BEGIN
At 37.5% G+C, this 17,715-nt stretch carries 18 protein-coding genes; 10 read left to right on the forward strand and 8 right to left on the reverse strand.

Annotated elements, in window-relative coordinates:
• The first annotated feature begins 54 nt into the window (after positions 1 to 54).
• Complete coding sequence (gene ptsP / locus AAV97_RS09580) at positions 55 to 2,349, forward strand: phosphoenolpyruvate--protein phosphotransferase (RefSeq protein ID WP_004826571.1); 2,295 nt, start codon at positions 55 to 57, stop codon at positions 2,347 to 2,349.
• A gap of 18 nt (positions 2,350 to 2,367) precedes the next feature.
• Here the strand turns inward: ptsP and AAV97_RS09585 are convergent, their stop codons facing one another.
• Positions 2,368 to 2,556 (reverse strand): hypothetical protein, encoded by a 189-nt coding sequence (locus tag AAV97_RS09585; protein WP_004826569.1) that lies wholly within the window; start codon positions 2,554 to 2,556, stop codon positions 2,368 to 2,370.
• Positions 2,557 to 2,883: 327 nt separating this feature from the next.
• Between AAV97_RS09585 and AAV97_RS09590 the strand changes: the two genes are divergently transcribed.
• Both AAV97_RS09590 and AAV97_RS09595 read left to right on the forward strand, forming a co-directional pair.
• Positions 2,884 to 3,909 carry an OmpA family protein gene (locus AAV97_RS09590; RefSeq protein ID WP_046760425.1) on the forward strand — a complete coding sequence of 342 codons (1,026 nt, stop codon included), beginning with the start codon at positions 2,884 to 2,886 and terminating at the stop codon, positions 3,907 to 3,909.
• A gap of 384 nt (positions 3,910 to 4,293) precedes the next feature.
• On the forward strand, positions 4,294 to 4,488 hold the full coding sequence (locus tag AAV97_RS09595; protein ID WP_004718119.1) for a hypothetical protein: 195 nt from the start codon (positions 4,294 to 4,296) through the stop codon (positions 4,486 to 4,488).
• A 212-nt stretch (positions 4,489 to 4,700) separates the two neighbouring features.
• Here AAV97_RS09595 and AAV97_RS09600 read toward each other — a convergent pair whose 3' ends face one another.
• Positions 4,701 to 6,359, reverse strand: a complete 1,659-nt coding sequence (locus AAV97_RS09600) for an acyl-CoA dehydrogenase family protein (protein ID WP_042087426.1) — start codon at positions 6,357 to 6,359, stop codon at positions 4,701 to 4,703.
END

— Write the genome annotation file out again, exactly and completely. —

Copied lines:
At 37.5% G+C, this 17,715-nt stretch carries 18 protein-coding genes; 10 read left to right on the forward strand and 8 right to left on the reverse strand.

Annotated elements, in window-relative coordinates:
• The first annotated feature begins 54 nt into the window (after positions 1 to 54).
• Complete coding sequence (gene ptsP / locus AAV97_RS09580) at positions 55 to 2,349, forward strand: phosphoenolpyruvate--protein phosphotransferase (RefSeq protein ID WP_004826571.1); 2,295 nt, start codon at positions 55 to 57, stop codon at positions 2,347 to 2,349.
• A gap of 18 nt (positions 2,350 to 2,367) precedes the next feature.
• Here the strand turns inward: ptsP and AAV97_RS09585 are convergent, their stop codons facing one another.
• Positions 2,368 to 2,556 (reverse strand): hypothetical protein, encoded by a 189-nt coding sequence (locus tag AAV97_RS09585; protein WP_004826569.1) that lies wholly within the window; start codon positions 2,554 to 2,556, stop codon positions 2,368 to 2,370.
• Positions 2,557 to 2,883: 327 nt separating this feature from the next.
• Between AAV97_RS09585 and AAV97_RS09590 the strand changes: the two genes are divergently transcribed.
• Both AAV97_RS09590 and AAV97_RS09595 read left to right on the forward strand, forming a co-directional pair.
• Positions 2,884 to 3,909 carry an OmpA family protein gene (locus AAV97_RS09590; RefSeq protein ID WP_046760425.1) on the forward strand — a complete coding sequence of 342 codons (1,026 nt, stop codon included), beginning with the start codon at positions 2,884 to 2,886 and terminating at the stop codon, positions 3,907 to 3,909.
• A gap of 384 nt (positions 3,910 to 4,293) precedes the next feature.
• On the forward strand, positions 4,294 to 4,488 hold the full coding sequence (locus tag AAV97_RS09595; protein ID WP_004718119.1) for a hypothetical protein: 195 nt from the start codon (positions 4,294 to 4,296) through the stop codon (positions 4,486 to 4,488).
• A 212-nt stretch (positions 4,489 to 4,700) separates the two neighbouring features.
• Here AAV97_RS09595 and AAV97_RS09600 read toward each other — a convergent pair whose 3' ends face one another.
• Positions 4,701 to 6,359, reverse strand: a complete 1,659-nt coding sequence (locus AAV97_RS09600) for an acyl-CoA dehydrogenase family protein (protein ID WP_042087426.1) — start codon at positions 6,357 to 6,359, stop codon at positions 4,701 to 4,703.